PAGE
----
The demise of the SMS Emden
As the convoy headed northwards towards Colombo, Sri Lanka (then Ceylon) they were always on the lookout for German warships. The one most feared was the cruiser, SMS Emden as it had managed to capture or sink 27 ships within two months! The concern was justified because on Monday 9 October, the SS Arawa heard an SOS from the nearby Cocos (Keeling) Islands about an unidentified warship nearby. The armoured HMS Sydney set off at full steam towards the Cocos Islands where it attacked the SMS Emden and forced the captain to run his ship aground rather than let her sink. Jack happened to be Deck Sergeant on the SS Arawa that day. He wrote in his diary, "HMS Sydney ran 'Emden' ashore... Cocos Islands. Great excitement. 2 killed 13 wounded HMS Sydney. Very warm. 88 degrees shade." 

An accident
As the ships approached the equator the troops, including Jack, began sleeping up on the deck as it was much cooler there. On Friday 13 November 1914 Jack spent much of the day reading and writing letters and Christmas messages as it was a rainy, windy day. The same day the ship finally crossed the equator. For the troops on board the SS Arawa this was a reason to celebrate. They set up a pool made from one of the ship's sails which they propped up between the ship's hotel and the horse boxes. There was about one metre of water in it. The men began throwing each other into the pool until they had all been dunked. Some officers also jumped in voluntarily but some were carried to the pool and dunked. Lieutenant Ernest J H Webb (32), one of the ship's doctors, was one of the last officers to be dunked but unfortunately dived in and hit the bottom hard, breaking his neck. He was paralysed immediately. 

On 15 November 1914, the ships docked in Colombo. Dr Webb was taken off and sent to a local hospital. Sadly, he died a few days later. Some of the troops, including Jack, got leave to go ashore twice. Jack wrote in his diary that he took a few rickshaw rides. He also managed to buy a few souvenirs including curios and shoes.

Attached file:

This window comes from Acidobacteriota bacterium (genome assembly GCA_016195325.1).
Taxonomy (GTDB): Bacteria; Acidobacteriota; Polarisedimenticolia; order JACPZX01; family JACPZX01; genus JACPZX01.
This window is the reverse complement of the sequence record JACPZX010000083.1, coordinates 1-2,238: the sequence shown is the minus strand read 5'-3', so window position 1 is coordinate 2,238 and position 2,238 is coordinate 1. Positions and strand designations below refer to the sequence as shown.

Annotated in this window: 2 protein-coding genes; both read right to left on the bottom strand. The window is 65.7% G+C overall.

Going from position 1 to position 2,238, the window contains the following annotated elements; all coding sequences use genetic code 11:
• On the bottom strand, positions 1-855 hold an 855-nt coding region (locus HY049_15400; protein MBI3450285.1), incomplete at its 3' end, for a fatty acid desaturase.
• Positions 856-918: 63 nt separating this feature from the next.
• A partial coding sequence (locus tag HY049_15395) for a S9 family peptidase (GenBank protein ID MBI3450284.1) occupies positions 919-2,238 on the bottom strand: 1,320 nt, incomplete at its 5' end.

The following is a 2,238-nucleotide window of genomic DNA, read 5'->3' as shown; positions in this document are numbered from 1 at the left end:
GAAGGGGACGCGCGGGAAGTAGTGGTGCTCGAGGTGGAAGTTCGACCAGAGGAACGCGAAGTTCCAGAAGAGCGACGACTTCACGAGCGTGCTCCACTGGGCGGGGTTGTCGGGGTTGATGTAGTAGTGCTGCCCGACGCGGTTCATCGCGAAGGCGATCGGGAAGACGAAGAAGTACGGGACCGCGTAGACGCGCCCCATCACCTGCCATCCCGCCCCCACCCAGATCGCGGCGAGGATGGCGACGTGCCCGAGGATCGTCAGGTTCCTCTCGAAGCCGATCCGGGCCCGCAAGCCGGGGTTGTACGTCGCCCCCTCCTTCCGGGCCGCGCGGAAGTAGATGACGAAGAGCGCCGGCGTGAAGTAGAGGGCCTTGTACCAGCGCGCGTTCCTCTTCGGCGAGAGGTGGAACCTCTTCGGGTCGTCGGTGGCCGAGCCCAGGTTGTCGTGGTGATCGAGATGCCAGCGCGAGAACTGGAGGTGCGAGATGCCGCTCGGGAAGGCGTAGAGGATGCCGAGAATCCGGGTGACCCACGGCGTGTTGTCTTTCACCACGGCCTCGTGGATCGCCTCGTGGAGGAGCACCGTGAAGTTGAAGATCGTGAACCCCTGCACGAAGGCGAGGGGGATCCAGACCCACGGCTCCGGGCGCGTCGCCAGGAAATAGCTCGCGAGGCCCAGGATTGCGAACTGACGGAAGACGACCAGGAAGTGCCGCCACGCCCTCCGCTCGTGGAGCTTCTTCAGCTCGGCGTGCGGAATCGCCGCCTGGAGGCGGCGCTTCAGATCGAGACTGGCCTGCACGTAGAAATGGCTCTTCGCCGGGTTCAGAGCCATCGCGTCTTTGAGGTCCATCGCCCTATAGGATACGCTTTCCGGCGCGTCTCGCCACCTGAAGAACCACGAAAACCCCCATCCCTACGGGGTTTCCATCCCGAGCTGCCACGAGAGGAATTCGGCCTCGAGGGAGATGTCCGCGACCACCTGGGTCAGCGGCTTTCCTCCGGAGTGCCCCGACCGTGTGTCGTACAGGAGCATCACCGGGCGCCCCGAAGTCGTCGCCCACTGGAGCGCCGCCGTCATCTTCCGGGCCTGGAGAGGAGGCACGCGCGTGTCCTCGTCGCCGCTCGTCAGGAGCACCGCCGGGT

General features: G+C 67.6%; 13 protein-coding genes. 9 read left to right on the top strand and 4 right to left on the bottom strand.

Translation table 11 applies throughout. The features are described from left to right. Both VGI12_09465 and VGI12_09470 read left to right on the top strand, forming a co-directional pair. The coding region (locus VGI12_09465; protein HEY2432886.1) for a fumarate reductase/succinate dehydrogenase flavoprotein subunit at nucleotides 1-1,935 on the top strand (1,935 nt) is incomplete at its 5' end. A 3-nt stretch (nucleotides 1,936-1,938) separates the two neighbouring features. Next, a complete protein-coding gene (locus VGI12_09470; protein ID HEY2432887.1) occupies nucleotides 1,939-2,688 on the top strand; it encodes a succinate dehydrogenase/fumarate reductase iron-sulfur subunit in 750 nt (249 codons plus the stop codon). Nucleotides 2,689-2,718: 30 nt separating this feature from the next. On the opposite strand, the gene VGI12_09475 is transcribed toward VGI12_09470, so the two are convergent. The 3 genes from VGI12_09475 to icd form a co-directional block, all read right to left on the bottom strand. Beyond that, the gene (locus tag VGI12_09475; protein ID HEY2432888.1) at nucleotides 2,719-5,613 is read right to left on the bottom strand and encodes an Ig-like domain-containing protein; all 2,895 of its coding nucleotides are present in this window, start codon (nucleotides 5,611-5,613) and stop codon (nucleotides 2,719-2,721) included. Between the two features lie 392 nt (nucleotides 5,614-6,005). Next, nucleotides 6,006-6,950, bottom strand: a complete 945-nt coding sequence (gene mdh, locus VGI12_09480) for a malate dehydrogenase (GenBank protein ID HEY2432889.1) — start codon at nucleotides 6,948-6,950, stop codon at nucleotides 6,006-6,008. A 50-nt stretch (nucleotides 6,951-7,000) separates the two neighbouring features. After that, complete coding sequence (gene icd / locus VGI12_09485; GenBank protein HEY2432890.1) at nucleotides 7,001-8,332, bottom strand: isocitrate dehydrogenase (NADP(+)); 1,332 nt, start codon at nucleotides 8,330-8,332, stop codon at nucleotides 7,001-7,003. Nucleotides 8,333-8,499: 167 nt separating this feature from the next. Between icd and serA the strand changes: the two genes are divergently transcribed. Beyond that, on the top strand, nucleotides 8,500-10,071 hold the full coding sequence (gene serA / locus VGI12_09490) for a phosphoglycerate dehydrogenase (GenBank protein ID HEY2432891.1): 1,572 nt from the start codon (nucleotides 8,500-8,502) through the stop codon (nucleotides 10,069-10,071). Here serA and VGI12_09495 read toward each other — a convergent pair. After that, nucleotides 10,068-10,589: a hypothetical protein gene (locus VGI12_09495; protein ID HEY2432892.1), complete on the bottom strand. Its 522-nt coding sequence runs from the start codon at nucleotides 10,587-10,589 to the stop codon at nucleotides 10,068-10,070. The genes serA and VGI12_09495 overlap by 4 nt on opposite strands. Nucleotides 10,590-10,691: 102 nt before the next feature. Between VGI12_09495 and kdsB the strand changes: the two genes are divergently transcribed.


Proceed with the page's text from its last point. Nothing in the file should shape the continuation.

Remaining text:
Postcard that Jack bought in Colombo, 1914
(Courtesy of J Henry)

Message on the rear of the postcard Jack bought in Colombo 1914
(Courtesy of J Henry)

Wishing you the compliments of the season"
and hope this Exmas [sic] will be the best you have had.
Love to all and good wishes
from John W. Cobb Sgt. xxxxx

A small box Jack bought in Colombo 1914
(Courtesy of J Henry)

After taking on water and coal in Colombo the ships left the port on Tuesday 17 November 1914. 33 of the German prisoners from the SMS Emden had been brought on board the SS Arawa. Jack took his turn to mount a guard over them the first few days they were on board. In his diary, he wrote that he received some coins. These coins where probably canteen tokens marked 'Emden' and were traded by the prisoners for cigarettes. On Wednesday 18 November Jack wrote the following notes, "On guard. Prisoner's meals. Potatoes peeling." 

The nine day journey to Aden was relatively uneventful. During it Jack undertook his share of deck duty, attended a memorial service for Dr Webb, was given two typhoid inoculations which made him feel ill and was issued with identification tags. After 24 hours in Aden, the convoy sailed through to Suez where the prisoners disembarked. It was here that the troops learned that instead of going to England, they would be heading to Egypt. 

Prior to proceeding through the Suez Canal, each ship was given a search light and had to pile up sandbags on the decks and mount their machine guns on the starboard side in case of attack. The convoy passed safely through the Suez Canal and reached Port Said where the ships were again coaled. After one further day of sailing, the SS Arawa docked in Alexandria, Egypt.

The SS Arawa reached Egypt on 3 December 1914 and the troops were sent to Zeitoun Camp. Here are two of Jack's diary entries of note:

Friday December 4, 1914
"We were marched ashore at Alexandria today through ill smelling streets, fine buildings, moorish domes. We left Arawa. Entrained for Cairo. No tea & bivouacked the night [in the] desert. Cold. 

Saturday December 5, 1914